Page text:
Vorige maandVolgende maandSeptember 2012
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Raphael's Gods - Classical Tales in the Prints of Marcantonio Raimondi and his School

from September 15 2012 until January 13 2013

Marcantonio Raimondi, Two Fauns Carrying a Child in a Basket, circa 1513 - 1515, photo: Studio Buitenhof, The Hague Marcantonio Raimondi, Mars, Venus and Cupid, 1508, photo: Studio Buitenhof, The Hague

Various presentations are held in the print gallery of Museum Boijmans Van Beuningen from time to time. This autumn, the museum will be accommodating a selection of works by sixteenth Century engraver Marcantonio Raimondi and his school.

Mythological prints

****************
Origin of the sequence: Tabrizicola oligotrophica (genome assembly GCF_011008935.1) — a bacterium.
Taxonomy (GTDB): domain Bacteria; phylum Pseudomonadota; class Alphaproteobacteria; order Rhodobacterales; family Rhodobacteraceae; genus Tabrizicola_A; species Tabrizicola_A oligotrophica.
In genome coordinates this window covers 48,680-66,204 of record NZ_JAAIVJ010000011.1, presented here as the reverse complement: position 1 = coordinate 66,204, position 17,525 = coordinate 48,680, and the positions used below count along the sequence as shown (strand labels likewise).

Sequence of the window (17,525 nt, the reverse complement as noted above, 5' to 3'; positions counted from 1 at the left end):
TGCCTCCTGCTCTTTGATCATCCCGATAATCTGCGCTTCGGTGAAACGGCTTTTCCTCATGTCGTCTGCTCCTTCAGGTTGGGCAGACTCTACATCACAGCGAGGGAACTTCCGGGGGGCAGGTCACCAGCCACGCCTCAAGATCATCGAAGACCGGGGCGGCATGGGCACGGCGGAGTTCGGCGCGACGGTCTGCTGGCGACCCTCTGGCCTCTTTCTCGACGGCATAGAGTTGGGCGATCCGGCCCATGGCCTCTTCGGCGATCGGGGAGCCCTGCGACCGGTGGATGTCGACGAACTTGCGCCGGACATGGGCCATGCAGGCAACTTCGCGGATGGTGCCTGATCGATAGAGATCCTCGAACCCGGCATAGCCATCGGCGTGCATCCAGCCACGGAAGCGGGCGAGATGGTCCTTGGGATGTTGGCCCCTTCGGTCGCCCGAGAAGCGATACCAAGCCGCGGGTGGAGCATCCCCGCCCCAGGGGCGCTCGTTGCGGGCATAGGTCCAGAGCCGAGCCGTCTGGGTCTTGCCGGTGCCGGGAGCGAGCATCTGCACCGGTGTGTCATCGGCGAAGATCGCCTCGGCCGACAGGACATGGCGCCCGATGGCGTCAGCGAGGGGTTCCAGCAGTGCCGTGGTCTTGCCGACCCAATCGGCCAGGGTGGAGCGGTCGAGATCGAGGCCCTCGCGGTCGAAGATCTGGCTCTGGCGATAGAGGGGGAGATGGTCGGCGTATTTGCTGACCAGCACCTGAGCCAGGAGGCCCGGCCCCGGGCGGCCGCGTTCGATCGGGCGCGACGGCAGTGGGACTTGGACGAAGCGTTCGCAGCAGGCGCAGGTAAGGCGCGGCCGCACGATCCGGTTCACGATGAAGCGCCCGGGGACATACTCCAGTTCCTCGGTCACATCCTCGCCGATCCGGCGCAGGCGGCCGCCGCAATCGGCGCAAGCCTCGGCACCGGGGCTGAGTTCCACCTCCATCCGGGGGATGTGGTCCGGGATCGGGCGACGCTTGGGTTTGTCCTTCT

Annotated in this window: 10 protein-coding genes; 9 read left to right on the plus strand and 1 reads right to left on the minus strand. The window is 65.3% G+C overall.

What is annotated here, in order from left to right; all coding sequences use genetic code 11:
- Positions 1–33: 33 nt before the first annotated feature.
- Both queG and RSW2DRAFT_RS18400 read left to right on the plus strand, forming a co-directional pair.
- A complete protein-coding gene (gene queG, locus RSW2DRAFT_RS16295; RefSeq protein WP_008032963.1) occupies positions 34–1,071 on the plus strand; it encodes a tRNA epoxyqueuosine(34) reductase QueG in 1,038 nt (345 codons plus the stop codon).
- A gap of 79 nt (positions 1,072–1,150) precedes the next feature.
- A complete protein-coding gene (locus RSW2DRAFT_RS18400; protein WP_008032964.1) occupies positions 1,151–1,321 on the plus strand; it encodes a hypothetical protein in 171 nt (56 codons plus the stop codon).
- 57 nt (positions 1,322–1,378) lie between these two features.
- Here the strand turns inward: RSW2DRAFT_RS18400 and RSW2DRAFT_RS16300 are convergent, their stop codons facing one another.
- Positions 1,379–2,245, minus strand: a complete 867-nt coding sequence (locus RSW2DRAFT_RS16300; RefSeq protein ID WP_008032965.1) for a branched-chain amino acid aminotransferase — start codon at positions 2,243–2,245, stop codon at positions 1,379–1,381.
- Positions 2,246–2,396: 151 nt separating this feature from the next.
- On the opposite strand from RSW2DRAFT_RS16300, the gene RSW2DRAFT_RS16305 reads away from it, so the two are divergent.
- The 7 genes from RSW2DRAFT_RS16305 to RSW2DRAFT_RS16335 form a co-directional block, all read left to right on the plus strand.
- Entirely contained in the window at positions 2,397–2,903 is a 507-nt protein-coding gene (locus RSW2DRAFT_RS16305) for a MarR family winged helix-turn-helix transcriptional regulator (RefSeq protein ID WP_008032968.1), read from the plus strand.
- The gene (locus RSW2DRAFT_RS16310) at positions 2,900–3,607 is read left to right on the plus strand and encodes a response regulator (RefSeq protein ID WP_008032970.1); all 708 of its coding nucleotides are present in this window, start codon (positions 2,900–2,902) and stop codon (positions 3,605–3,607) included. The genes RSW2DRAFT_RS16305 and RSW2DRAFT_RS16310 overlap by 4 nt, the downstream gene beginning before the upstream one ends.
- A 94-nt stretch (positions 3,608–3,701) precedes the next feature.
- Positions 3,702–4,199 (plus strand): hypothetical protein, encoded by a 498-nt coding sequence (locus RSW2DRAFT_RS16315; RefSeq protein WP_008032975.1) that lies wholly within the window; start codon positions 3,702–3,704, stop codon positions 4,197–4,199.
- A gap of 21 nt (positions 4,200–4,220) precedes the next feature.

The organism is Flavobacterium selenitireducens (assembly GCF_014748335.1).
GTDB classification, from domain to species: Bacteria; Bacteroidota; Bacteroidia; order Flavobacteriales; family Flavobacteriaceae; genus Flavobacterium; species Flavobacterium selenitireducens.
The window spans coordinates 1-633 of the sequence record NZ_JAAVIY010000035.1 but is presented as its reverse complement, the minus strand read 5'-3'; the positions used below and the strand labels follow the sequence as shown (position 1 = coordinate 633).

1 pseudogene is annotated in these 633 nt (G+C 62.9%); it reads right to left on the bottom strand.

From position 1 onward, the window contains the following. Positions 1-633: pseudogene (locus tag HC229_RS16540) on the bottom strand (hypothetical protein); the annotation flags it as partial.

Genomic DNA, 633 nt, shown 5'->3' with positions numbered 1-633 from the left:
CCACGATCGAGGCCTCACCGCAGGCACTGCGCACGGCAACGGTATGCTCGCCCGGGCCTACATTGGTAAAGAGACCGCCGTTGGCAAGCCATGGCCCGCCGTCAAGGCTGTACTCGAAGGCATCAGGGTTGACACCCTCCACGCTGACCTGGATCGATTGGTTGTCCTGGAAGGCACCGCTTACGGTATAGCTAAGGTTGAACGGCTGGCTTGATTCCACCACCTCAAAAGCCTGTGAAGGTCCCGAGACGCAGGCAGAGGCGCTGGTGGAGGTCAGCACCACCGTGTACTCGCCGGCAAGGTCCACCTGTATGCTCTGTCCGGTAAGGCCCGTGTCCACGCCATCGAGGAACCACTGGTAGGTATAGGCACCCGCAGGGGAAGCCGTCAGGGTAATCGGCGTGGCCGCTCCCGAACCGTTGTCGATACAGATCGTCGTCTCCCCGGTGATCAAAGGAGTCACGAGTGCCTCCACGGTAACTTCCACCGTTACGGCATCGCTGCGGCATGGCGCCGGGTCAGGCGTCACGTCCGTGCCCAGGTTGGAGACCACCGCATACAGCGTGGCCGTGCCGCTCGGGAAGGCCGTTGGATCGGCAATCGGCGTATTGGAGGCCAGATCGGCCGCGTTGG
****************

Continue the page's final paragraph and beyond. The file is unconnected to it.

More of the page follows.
The Italian Renaissance sparked new interest in Classical mythology and history. The stories of Greek and Roman gods and heroes, like those told by Ovid in his Metamorphoses, were popular with painters and sculptors. The most famous mythological compositions were painted by Raphael and his pupils in Rome in the early 16th century.

Marcantonio Raimondi and his followers

From 1510 onwards, Raphael worked closely with the engraver Marcantonio Raimondi, who made prints from his designs with great skill. Raimondi’s innovative engraving style was the ideal technique for reproducing drawings and paintings and was the model for various pupils and followers. The exhibition in the print gallery shows engravings by Raimondi and his followers, like Giorgio Ghisi and Marco Dente. On display are also works by engravers such as Agostino Veneziano and "the Master of the Die", who put designs by artists like Baccio Bandinelli and Michiel Coxie into print.